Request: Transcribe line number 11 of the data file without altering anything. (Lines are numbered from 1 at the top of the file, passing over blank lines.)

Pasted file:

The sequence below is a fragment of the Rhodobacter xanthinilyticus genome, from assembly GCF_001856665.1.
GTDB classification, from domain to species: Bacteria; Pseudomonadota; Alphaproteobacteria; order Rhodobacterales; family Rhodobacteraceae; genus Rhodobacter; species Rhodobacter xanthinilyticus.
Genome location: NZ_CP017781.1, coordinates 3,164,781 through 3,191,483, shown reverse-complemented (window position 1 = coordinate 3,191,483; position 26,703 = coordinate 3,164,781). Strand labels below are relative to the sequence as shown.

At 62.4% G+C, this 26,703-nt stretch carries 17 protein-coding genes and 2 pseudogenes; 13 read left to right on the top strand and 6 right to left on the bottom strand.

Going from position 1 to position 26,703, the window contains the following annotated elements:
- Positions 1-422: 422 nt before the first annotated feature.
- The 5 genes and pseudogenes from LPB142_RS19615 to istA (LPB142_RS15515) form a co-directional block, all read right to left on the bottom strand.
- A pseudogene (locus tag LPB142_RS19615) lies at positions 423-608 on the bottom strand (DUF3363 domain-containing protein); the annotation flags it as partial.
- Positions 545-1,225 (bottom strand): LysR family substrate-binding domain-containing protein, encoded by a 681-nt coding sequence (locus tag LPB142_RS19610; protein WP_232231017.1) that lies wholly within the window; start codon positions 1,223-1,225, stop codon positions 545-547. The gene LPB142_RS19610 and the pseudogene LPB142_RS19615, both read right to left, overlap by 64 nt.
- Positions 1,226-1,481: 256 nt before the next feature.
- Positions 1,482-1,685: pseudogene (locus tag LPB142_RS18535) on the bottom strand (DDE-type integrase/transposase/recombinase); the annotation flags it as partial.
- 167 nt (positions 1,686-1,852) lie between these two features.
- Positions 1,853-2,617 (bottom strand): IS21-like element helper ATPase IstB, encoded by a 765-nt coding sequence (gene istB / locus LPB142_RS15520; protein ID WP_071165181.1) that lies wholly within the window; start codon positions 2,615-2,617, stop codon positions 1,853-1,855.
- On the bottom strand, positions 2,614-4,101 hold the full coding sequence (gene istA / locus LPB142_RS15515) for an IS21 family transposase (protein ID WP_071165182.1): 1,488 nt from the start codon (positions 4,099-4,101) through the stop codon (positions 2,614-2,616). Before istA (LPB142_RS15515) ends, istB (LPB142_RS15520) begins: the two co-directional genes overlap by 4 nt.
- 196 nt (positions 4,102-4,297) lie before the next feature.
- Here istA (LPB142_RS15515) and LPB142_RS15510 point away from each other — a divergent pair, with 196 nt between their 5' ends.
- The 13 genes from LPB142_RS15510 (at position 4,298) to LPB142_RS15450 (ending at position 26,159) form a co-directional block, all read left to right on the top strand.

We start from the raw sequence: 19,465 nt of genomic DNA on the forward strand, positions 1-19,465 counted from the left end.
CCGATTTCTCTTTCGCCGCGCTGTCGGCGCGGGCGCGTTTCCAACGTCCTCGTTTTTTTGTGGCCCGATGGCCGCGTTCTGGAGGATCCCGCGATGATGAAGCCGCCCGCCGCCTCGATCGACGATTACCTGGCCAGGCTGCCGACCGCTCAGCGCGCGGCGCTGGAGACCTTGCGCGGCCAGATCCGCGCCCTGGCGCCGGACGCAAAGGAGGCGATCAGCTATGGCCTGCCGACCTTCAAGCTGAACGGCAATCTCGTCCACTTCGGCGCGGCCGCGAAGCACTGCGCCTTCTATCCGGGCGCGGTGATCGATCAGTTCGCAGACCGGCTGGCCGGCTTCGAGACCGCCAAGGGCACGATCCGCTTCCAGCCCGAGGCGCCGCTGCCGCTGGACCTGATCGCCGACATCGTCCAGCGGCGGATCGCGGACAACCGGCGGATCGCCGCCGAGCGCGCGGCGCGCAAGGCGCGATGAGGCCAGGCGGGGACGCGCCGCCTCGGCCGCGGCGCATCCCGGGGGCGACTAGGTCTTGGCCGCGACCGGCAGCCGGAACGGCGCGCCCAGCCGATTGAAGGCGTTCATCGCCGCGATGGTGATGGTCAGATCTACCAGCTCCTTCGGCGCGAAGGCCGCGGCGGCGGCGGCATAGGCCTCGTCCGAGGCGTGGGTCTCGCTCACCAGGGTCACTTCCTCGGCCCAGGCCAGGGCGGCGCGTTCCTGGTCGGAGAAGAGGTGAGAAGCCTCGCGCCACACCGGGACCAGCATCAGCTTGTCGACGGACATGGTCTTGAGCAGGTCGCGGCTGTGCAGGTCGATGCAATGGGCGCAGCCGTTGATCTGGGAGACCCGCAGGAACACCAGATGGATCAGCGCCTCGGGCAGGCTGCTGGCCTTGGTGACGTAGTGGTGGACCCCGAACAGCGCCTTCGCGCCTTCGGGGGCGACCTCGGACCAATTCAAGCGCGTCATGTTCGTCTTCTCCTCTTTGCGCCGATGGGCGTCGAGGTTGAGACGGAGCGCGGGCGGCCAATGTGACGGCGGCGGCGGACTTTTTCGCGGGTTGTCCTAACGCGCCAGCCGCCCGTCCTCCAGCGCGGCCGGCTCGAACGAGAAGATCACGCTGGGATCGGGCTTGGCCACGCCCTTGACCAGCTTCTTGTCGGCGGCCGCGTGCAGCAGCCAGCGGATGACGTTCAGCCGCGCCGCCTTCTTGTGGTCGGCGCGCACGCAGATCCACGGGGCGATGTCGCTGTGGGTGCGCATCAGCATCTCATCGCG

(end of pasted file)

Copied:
- Positions 1,482-1,685: pseudogene (locus tag LPB142_RS18535) on the bottom strand (DDE-type integrase/transposase/recombinase); the annotation flags it as partial.